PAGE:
Hi there, I'm looking to buy a Suburban in the near future... I found a nice one... 1999 with the 6.5L diesel engine. I was just wondering what king of fuel consumption can I expect from this truck when I drive it on the highway, without towing anything ?
The 6.5 isnt as bad as everyone makes it out to be.
When properly tuned with good maintenance it can go over 250K before needing a rebuild. Mileage in the neighborhood of low 20's is possible unloaded, loaded mileage runs in the high teens. The 6.5 isnt a torque beast like the newer Diesel engines but it can hold its own against similar sized gasoline engines while towing and still return better MPG and longer time between rebuilds.
With a few tweaks it can do much better.
The Fuel control can be adjusted to improve HP, but at a loss to MPG, and I wouldnt attempt this unless I installed a Pyrometer first, tail pipe temps can get high enough to melt the manifolds if you dump to much fuel in.
Add a Gale Banks turbo kit and it'll run with a stock newer Diesel engine.
A Banks exhaust will improve mpg and performance even more.
And the addition of a Propane injector makes it run like a whole new truck giving it more power and better mpg.
I've had a couple trucks running the 6.5 and I wouldnt hesitate to buy another, I would beef it up as time and money permitted, first I'd put in a Pyrometer, then a Propane kit, Exhaust, and finally do the turbo.
With the right set up you can look at decent fuel mileage. I had one built by a local diesel shop and it dynos at 450hp i still get 24mpg on the highway. This motor isn't great stock but with a little work they can be a great motor and very reliable. I have nothing bad to say about them.
There's nothing wrong with the 6.5 other than most people either didn't maintain the ones they had, or the people they took them to for repairs butchered the snot out of them, therefore they thought they were bad engines. There's a few things GM could have improved upon before production, but those were most addressed throughout the years, like the cooling systems.
There are plenty of 6.5's running out there with over 500k which have not had any issues or needed to be taken apart. Mostly this is because the owners maintained them!
Most 6.5's I've come across get mid-teens for mileage thought some have been low 20's and some as low 11-12.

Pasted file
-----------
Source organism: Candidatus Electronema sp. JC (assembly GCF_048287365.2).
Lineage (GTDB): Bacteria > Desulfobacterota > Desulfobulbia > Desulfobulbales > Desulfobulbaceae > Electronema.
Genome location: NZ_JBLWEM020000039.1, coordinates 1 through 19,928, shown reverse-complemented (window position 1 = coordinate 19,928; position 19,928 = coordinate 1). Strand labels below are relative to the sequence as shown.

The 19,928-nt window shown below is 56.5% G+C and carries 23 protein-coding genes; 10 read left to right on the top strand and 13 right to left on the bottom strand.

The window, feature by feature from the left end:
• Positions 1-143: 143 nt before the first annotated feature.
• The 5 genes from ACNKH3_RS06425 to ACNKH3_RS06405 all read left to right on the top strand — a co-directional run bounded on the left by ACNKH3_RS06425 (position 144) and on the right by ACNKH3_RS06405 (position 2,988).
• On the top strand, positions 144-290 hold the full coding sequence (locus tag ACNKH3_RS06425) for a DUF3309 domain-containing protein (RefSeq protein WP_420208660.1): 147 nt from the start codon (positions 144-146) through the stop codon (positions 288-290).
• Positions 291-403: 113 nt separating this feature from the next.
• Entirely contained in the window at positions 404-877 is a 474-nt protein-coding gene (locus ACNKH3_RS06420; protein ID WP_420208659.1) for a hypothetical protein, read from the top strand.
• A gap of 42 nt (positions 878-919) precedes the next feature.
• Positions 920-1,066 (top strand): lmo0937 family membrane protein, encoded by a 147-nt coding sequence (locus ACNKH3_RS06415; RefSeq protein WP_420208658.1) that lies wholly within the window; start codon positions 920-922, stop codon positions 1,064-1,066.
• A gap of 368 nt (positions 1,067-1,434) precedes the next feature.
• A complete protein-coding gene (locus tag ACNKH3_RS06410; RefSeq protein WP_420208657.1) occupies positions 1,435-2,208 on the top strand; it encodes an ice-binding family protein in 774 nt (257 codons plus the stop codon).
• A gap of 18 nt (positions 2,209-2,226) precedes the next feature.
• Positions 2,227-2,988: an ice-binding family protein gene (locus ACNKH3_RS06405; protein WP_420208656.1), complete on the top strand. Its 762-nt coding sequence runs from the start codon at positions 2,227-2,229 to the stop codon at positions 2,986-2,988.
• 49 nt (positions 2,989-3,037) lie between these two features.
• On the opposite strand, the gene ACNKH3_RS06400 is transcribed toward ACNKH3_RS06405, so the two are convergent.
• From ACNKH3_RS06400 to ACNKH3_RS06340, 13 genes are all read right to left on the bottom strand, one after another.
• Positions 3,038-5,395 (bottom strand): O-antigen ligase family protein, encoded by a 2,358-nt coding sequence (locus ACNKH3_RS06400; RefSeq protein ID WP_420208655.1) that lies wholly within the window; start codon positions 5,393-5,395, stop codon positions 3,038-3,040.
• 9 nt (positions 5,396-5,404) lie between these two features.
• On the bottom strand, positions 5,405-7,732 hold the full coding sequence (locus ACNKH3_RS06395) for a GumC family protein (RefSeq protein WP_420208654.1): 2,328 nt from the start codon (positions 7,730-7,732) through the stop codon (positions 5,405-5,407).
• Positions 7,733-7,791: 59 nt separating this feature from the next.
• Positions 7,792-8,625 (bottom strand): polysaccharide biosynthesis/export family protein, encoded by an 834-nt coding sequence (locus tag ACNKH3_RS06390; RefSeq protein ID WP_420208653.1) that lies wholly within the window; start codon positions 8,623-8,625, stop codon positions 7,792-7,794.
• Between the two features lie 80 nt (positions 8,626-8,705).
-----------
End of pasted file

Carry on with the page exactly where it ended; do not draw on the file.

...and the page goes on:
If they have a complete history of the vehicles maintenance and ALL the items GM requires as maintenance has been near flawlessly done --oil changes, injectors, harmonic balancers, and cooling system service, then it may well be worth looking into.
The 99 truck should be turbo equiped from factory. There are common issues that crop up from time to time, but the same can be said for any engine. A few simple checks will tell you if the truck you are looking at is worth buying, or running away from. As stated above, maintenance is key with these trucks. Also a basic understanding of what they are, and are not, will help you get the most out of your purchase. The original 6.2/6.5 diesel engines in GM vehicles are made by Detroit Diesel, and are an all new design for a light duty diesel engine, with fuel economy, emmissions reduction, and low maintenance as the design priority. The Ford, and Chrysler diesel engines by comparison, are medium duty truck engines modified to fit in light duty trucks. Therefore comparison is unfair. Also GM miffed the production by implementing cost reduction moves that further reduced the engines potential. However, most of the GM diesels still running today have had the early issues fixed, unless they are extremely low mile units. Now then, an easy way to spot a keeper, watch it start cold, pull the oil fill cap and the radiator cap or the overflow cap, and look for lots of blue smoke out the tailpipe or the oil full tube, and air bubbles from the radiator or overflow. Blue smoke out the back or out the fill tube means worn rings. Air bubbles in the cooling system mean combustion gasses in the coolant, IE a head gasket or other internal cooling system leak. If you see a little smoke out the back, that's normal, but if it clouds your view, or likewise at the engine, run away. Drive the truck, and listen for any issues, and try a hot restart to see if it fails. Look under the truck for oil leaks near the front on the drivers side. Let us know what you find, and good luck.
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